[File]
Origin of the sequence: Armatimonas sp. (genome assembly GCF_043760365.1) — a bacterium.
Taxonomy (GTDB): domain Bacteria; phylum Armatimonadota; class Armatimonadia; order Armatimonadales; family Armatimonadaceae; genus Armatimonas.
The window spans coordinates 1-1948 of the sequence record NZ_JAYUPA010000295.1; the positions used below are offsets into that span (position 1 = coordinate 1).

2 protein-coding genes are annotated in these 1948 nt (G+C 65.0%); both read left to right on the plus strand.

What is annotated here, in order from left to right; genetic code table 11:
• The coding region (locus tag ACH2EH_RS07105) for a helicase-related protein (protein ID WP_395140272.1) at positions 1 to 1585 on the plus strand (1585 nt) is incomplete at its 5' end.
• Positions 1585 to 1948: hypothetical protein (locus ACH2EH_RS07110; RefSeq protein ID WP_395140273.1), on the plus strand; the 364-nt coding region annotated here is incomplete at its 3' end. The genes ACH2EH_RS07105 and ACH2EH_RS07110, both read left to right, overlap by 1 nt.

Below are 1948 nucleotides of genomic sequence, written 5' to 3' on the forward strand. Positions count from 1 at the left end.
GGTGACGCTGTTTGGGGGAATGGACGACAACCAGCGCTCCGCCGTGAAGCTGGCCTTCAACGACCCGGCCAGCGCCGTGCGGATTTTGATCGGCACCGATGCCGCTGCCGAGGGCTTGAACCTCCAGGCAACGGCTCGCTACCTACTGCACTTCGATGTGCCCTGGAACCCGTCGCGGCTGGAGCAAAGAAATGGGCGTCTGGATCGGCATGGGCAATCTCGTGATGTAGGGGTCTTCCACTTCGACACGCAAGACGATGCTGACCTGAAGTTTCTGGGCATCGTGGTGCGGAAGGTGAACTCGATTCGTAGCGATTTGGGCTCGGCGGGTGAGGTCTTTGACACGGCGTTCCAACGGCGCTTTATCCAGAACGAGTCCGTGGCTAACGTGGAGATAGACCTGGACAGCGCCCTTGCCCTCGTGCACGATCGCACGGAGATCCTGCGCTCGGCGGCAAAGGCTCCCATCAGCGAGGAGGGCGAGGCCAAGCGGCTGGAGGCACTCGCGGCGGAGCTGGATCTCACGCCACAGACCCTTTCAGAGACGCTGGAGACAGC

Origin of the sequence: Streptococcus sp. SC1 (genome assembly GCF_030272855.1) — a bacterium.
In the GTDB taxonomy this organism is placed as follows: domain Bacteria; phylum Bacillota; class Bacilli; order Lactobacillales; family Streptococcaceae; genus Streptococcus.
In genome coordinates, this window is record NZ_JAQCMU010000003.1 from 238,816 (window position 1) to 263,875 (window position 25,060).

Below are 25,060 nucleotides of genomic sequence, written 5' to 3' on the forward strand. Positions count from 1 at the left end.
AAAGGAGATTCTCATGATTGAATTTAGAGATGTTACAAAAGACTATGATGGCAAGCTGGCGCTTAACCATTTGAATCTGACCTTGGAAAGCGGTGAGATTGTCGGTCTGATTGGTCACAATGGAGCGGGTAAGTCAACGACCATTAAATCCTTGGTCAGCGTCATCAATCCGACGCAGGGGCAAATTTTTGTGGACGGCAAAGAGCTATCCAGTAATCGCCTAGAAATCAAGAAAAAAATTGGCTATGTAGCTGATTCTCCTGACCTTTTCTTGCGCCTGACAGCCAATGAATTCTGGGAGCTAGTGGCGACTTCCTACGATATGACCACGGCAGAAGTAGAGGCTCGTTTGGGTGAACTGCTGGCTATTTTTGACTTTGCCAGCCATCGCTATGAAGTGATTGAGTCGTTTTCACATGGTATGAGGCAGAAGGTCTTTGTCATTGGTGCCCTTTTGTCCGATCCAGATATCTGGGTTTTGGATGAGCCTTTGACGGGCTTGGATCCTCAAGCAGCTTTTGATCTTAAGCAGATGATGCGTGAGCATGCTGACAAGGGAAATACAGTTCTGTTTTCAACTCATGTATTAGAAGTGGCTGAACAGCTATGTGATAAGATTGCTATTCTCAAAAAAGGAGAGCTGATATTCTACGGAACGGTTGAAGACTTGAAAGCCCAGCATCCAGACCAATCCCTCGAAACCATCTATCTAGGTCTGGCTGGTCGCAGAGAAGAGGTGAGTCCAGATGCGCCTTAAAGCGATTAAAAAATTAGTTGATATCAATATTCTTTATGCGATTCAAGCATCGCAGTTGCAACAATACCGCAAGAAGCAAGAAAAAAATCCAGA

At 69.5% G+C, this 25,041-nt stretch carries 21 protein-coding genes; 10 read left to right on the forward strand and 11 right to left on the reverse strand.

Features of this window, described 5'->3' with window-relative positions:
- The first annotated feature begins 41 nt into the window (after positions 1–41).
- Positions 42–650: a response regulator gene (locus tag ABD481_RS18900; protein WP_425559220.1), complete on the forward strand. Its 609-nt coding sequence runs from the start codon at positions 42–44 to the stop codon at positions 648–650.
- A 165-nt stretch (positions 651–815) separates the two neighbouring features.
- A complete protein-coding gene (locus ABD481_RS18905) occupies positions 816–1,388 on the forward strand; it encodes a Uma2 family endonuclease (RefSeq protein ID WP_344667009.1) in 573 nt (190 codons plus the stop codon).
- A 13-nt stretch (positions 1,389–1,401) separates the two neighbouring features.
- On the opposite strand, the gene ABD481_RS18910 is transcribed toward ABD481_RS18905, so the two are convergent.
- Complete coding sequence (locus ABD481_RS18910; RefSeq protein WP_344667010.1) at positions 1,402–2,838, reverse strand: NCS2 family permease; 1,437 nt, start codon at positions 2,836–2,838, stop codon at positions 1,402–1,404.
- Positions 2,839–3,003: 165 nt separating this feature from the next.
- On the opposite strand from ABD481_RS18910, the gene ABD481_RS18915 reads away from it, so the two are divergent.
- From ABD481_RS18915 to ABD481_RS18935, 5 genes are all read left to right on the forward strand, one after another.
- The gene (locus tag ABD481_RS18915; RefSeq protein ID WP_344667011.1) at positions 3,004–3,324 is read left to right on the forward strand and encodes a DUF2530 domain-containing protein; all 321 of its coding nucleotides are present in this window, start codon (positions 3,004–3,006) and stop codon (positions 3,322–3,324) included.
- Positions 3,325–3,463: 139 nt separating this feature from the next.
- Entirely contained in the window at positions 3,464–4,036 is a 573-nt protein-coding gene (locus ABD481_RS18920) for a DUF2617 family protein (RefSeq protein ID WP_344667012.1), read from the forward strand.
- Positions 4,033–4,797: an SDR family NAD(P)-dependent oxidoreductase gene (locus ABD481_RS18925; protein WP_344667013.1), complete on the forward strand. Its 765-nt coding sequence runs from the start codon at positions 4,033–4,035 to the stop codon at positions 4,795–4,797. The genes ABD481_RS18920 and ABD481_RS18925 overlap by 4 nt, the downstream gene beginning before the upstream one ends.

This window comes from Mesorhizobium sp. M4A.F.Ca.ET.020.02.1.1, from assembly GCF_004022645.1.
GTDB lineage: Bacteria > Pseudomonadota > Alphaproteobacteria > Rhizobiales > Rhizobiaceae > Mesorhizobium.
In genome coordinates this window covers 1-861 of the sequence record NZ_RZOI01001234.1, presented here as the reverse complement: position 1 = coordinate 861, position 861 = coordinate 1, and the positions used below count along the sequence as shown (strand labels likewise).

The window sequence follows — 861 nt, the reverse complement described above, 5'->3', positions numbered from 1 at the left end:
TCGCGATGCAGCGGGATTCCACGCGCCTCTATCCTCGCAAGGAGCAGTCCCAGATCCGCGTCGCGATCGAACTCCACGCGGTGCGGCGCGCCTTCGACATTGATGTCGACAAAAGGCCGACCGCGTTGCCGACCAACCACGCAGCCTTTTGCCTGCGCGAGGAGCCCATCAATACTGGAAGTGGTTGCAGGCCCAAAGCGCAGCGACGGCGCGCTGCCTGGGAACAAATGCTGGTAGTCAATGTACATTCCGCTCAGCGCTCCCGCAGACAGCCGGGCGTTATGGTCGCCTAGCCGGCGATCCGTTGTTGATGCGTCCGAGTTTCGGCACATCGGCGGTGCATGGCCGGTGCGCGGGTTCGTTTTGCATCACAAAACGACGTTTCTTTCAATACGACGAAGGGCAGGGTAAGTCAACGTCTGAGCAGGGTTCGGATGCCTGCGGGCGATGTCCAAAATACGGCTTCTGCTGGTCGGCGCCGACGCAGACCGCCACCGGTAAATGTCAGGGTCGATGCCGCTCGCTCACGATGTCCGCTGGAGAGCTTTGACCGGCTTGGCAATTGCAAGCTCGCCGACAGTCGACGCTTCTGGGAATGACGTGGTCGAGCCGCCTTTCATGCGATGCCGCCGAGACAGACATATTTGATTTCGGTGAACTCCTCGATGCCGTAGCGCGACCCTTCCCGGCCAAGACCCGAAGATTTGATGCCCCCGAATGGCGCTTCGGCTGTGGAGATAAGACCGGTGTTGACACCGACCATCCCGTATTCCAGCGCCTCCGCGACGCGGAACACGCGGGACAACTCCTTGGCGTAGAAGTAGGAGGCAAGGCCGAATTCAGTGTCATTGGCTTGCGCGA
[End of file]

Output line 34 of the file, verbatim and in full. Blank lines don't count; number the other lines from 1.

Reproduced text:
The window sequence follows — 861 nt, the reverse complement described above, 5'->3', positions numbered from 1 at the left end: